One day you’re in, the next day you’re out.
Heidi Klum may have been talking about fashion when she coined that phrase, but at the rate of today’s ever-changing social media landscape she could have been talking about social media monitoring tools.
More often than not the hot young analytics system of today suddenly becomes the old prehistoric system of yesterday in what feels like the blink of the eye (or at the very least the stroke of the pen signing the very costly contract).
So what are the tools real-world social media gurus are using right this minute?
I recently posed that question to my social media colleagues at Stanford, who are using these tools on a daily basis to measure impressions, engagement, sentiment and much more.
Here are the top 10 tools (paid, free and native) our social pros are using across campus:
Radian6 is a great tool for aggregating data, tracking sentiment, demographics, topic trends, intent, and more. This is my go-to tool when I need to tag specific posts or do a keyword search within my search string.
When I need to run a quick report on how a hashtag campaign is doing-I start with this. Great for determining top tweets and influencers. Also one of the few good tools currently providing data on Instagram accounts/hashtags.
Bitly provides audience insights and measurements through custom URLs. Great way to follow the reach of content you’ve pushed out on multiple platforms and the vanity url’s really boost the branding in your tweets.
This is helpful in understanding click data. Through a special algorithm, they help you release posts when timing, relevance and audience are optimized.
In addition to tracking engagement in real-time, Crowdbooster also uses the data to offer recommendations on how to respond to the posts.
Hootsuite is an easy listening tool, which allows you to manage your platforms from one single dashboard. Even better; you can schedule your content for the times when you need to step away (because even social media extraordinaires need breaks).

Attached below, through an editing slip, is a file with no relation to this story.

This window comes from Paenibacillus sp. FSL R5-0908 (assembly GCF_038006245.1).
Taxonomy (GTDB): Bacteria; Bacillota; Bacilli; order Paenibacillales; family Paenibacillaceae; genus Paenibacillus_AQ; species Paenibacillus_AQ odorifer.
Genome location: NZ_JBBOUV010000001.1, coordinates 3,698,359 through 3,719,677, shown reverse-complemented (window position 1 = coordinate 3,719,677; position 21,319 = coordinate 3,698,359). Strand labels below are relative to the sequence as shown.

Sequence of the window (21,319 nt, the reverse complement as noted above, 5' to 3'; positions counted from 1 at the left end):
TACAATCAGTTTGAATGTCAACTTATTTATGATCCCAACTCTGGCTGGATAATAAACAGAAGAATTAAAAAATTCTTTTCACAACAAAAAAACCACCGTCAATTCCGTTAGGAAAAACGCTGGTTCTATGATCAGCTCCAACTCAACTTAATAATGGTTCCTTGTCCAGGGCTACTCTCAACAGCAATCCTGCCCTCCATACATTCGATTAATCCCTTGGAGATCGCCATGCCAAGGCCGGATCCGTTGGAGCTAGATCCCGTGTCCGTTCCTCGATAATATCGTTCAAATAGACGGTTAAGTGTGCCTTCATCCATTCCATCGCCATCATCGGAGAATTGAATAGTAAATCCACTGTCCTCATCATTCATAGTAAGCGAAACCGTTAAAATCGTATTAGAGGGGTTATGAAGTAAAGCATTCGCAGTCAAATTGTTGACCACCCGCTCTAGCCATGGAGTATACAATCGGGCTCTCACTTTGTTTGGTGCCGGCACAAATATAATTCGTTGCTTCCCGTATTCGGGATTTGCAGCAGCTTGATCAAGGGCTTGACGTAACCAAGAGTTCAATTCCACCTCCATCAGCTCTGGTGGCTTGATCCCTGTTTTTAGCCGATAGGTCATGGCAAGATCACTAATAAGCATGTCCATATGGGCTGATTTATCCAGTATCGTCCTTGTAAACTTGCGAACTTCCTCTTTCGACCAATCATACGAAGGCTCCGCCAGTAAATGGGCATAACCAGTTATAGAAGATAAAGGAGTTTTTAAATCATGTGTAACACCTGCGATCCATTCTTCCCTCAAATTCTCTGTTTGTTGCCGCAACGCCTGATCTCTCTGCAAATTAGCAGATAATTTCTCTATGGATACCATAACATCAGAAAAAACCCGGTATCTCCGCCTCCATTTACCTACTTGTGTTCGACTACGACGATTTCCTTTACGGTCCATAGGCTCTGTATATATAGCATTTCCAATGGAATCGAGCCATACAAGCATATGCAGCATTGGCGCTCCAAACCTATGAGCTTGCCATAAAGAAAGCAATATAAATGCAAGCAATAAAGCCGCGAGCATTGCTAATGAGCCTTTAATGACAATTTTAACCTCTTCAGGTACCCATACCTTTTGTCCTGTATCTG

Google Analytics helps you measure the conversions as a result of the referrals from each network. It also tracks the share buttons on your website helping you measure what’s being shared and where.
Facebook provides great metrics for you to measure your own page’s activity, reach and followers. It also provides basic stats to help understand who your audience is.
I’m loving Twitter’s new free analytics, which highlight your account’s top tweet & mention for the month, and also tracks your account’s follower growth, impressions and monthly activity.
LinkedIn company page analytics do a great job of measuring impressions and clicks per post. In addition, they offer several options in breaking down your follower demographics (e.g. seniority, industry, function, etc.) and I particularly appreciate how they also can compare your page to other like-minded pages.
It’s important to note, that most of us on average only use about 3-5 of these tools. So before you starting worrying over which tools you should use, my suggestion would be to first define the top KPI’s you care about in social, and find the tool which best helps you measure those.
But of course don’t wait too long, as our favorite model Ms. Klum so eloquently reminded us above; social media monitoring tools, like fashion, change quickly.
Alex Murray is the Assistant Director of Digital and Social Media at Stanford Law School; navigating the murky waters of all things social one tweet, post, video at a time. In her spare time you’ll find her drinking good wine, doing important pizza research in SF and during niners seasons-glued to her iPhone as she manages her multiple fantasy football teams. Connect with her on Twitter @Social_Alex or on Linkedin.